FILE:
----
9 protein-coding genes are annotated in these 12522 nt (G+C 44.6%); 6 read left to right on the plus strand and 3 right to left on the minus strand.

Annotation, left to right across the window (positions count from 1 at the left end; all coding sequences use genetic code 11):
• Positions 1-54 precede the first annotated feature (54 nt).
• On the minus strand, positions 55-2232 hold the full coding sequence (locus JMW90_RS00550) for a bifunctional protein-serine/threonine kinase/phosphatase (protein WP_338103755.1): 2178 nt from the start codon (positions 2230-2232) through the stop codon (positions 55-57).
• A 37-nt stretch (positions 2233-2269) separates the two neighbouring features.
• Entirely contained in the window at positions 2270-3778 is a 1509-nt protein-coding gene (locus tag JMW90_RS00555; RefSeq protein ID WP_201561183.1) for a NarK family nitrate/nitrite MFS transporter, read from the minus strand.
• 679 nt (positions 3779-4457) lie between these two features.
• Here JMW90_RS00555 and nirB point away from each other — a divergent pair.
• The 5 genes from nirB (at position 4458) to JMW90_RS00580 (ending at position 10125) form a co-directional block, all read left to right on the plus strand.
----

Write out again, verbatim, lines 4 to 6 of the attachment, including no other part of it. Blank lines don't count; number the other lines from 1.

• On the minus strand, positions 55-2232 hold the full coding sequence (locus JMW90_RS00550) for a bifunctional protein-serine/threonine kinase/phosphatase (protein WP_338103755.1): 2178 nt from the start codon (positions 2230-2232) through the stop codon (positions 55-57).
• A 37-nt stretch (positions 2233-2269) separates the two neighbouring features.
• Entirely contained in the window at positions 2270-3778 is a 1509-nt protein-coding gene (locus tag JMW90_RS00555; RefSeq protein ID WP_201561183.1) for a NarK family nitrate/nitrite MFS transporter, read from the minus strand.